VLAN and Switch differences
Subnet - is a range of IP addresses determined by part of an address (often called the network address) and a subnet mask (netmask). For example, if the netmask is 255.255.255.0 (or /24 for short), and the network address is 192.168.10.0, then that defines a range of IP addresses 192.168.10.0 through 192.168.10.255. Shorthand for writing that is 192.168.10.0/24.
VLAN - A good way to think of this is “switch partitioning.” Let’s say you have an 8 port switch that is VLAN-able. You can assign 4 ports to one VLAN (say VLAN 1) and 4 ports to another VLAN (say VLAN 2). VLAN 1 won’t see any of VLAN 2’s traffic and vice versa, logically, you now have two separate switches. Normally on a switch, if the switch hasn’t seen a MAC address it will “flood” the traffic to all other ports. VLANs prevent this.
If two computers are going to talk using TCP/IP, then one of two conditions must be met:
- They must belong to the same subnet. This means the network address must be the same and the netmask must be equal or smaller. So, a computer with an interface with an IP address of 192.168.10.4/24 can talk to a computer with an interface with an IP address of 192.168.10.8/24 with no issues, provided they are both connected to the same physical switch or VLAN. If the second computer’s interface connected to that same physical switch or VLAN was 192.168.11.8/24, it would ignore the traffic (unless the interface was in promiscuous mode).
- A router needs to exist between both computers that can forward traffic between subnets. Computer A and computer B need a route (or default gateway) to this router. Let’s say a computer with an interface with an IP address of 192.168.10.4/24 wants to talk to a computer with an interface with an IP address of 192.168.20.4/24. Different subnets, so we must go through a router. Let’s say there’s a router with two interfaces (routers by definition have two interfaces), one on 192.168.10.254/24 and 192.168.20.254/24. If the route table or DHCP is setup correctly and both computer A and B can reach the router’s interfaces on their respective subnets, then they can talk to each other indirectly via the router.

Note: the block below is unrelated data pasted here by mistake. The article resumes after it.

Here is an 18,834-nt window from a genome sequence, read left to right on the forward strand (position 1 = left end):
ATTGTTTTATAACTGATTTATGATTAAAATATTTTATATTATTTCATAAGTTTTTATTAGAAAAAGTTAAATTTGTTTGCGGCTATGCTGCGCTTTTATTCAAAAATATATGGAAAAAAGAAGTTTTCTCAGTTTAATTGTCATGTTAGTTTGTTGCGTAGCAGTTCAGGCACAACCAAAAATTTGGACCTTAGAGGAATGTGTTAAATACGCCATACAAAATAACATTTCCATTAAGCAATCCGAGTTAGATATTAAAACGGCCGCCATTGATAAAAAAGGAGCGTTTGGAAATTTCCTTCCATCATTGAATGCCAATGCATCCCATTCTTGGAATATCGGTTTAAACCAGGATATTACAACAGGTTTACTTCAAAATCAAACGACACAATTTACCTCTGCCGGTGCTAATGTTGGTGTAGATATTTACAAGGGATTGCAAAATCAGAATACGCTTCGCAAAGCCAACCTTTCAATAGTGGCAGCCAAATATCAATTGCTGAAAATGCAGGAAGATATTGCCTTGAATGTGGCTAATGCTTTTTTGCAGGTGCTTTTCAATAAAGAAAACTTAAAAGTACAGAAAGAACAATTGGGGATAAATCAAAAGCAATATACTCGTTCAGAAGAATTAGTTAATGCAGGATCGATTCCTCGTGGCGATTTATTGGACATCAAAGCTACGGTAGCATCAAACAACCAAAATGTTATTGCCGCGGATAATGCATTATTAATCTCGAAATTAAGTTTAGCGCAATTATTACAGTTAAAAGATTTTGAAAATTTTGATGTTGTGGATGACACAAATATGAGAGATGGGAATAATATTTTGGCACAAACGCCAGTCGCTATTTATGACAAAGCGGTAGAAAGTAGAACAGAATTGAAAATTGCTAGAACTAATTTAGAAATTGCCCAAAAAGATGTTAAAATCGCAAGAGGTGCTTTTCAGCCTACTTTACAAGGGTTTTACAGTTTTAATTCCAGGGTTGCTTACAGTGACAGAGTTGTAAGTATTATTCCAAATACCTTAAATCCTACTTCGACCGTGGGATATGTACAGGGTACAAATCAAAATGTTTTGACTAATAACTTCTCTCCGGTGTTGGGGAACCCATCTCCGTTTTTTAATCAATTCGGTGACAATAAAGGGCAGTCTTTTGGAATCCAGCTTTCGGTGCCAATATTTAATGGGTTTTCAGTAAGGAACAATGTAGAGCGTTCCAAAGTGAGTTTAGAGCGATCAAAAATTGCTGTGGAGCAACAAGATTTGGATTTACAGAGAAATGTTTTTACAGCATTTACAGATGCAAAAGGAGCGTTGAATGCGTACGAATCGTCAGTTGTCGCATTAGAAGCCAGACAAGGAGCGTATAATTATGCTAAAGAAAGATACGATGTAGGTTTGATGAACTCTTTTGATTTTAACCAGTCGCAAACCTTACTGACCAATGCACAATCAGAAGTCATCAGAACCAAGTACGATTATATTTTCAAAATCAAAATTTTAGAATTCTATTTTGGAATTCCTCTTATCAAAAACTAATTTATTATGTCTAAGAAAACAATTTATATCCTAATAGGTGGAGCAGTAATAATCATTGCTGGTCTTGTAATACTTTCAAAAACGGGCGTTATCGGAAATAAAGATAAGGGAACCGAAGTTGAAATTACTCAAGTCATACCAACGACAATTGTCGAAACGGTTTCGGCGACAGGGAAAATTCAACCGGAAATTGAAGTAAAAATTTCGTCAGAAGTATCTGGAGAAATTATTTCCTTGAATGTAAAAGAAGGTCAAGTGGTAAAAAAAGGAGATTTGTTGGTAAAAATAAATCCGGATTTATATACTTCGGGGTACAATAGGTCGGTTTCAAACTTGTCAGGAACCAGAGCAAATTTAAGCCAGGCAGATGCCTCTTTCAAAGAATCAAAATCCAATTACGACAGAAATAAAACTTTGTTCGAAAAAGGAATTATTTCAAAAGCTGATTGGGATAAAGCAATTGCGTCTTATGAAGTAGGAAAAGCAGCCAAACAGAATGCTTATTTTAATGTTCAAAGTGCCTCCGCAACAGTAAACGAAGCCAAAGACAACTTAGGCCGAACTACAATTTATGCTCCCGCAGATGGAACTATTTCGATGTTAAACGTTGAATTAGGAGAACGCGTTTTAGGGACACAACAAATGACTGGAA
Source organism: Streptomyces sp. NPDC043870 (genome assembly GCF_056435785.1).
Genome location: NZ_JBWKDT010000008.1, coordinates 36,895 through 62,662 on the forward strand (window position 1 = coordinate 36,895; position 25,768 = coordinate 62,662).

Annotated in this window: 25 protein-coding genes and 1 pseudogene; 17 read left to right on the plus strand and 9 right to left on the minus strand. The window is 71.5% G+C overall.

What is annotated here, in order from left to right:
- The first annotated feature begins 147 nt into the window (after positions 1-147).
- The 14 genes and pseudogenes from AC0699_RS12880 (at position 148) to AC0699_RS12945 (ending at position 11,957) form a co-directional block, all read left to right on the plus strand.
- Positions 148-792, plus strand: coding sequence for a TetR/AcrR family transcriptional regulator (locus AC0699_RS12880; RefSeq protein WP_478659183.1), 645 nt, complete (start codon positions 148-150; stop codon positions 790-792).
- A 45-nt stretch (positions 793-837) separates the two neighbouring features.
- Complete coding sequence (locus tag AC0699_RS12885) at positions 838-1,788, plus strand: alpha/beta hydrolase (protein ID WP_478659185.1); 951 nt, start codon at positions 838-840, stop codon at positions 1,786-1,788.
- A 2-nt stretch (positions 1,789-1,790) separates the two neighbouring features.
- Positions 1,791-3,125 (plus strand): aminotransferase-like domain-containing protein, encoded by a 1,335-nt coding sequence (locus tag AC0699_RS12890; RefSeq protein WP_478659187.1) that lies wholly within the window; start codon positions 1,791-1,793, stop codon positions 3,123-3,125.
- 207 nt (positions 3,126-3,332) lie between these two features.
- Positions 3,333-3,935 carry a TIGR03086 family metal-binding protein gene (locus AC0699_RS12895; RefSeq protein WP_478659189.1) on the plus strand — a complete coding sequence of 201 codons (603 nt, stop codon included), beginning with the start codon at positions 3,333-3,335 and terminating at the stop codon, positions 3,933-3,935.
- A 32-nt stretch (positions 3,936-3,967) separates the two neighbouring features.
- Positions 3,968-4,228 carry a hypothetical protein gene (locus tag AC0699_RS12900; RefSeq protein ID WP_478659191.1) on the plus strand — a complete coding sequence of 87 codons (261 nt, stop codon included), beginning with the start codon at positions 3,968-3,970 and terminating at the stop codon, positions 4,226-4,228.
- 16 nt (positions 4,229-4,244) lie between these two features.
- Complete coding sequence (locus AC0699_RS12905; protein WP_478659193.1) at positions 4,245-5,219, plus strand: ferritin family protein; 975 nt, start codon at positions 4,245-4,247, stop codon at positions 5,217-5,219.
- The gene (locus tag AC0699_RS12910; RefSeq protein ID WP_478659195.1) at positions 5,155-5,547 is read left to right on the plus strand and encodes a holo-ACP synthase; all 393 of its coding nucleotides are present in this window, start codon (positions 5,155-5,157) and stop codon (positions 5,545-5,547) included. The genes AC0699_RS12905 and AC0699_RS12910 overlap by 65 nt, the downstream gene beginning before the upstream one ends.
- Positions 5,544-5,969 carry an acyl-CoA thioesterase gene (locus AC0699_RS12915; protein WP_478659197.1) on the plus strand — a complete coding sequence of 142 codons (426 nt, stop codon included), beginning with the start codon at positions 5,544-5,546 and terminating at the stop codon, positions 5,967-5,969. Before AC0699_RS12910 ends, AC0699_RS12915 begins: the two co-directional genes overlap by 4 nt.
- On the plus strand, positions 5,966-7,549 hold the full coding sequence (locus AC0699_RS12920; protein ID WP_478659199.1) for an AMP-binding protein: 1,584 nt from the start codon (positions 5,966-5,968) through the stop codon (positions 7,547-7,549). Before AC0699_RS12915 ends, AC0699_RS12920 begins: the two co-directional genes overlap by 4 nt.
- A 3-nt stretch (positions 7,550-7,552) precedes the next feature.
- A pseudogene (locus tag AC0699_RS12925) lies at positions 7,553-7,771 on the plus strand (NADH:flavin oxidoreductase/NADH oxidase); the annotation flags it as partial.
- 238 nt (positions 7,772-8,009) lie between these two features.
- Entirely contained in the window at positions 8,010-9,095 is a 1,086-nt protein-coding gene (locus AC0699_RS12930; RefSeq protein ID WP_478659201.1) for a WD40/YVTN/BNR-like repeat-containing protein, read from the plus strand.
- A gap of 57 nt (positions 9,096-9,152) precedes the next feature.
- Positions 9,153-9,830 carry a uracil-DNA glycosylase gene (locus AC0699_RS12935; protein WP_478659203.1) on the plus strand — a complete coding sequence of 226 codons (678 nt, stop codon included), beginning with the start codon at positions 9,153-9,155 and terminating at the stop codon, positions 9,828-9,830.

Forcing traffic to go through a router, even though it’s not needed such as on our 8-port switch above, has security and performance benefits - it gives you an opportunity to filter traffic, an opportunity to optimally route traffic based on type, and routers do not forward broadcast traffic (unless unusually configured). VLANs are sometimes used as a “hack” to manage flows/visibility of IPv4 broadcast traffic.
- Conceptually VLANs are equivalent to switches. What comes in 1 port of a VLAN is replicated(“flooded”) to all other ports unless the VLAN has seen/learned the MAC address before, then it is directed to that port. There is no gateway to the VLAN proper. A “gateway” always means the IP address of a router.
- For VLAN 1 to talk to VLAN 2, an interface in VLAN 1 must be connected to a router, an interface in VLAN 2 must be connected to a router, and that router must be configured to forward traffic between those subnets. In our 8 port example above, if we wanted to route traffic between those VLANs, we’d have to spend 1 port on each VLAN connecting to a router. Same with a switch.
I’m sure many high-end switches/hardware have a “VLAN router” “built-in” to them where spending an extra port within each VLAN connecting it to a physical router really isn’t necessary if you want to route between VLANs in the same switch. This might be where the VLAN IP or “gateway” comes into play. (I invite those more knowledgeable to edit this)
- When a computer gets its IP via DHCP, it also usually gets the “default gateway” from that same DHCP server. Someone has to configure the DHCP server correctly. Routing protocols such as RIP, IS-IS, OSPF, and BGP can also add routes. Of course you have the option of adding routes manually (“static” routes)
- If your switch has a serial port or port labeled “console” it’s likely managed and supports VLANs.
Nice explanation of VLAN and switch:
A VLAN is a layer 2 term, usually referring to a broadcast domain. Layer 2 is where MAC addresses are used.A subnet is a layer 3 term. Layer 3 is the IP layer where IP addresses as used.Although one can have more than one subnet or address range per VLAN, it is recommended that VLANs and Subnets are 1 to 1. In general we will have a 1:1 mapping of subnets and vlans i.e. One subnet per VLAN.
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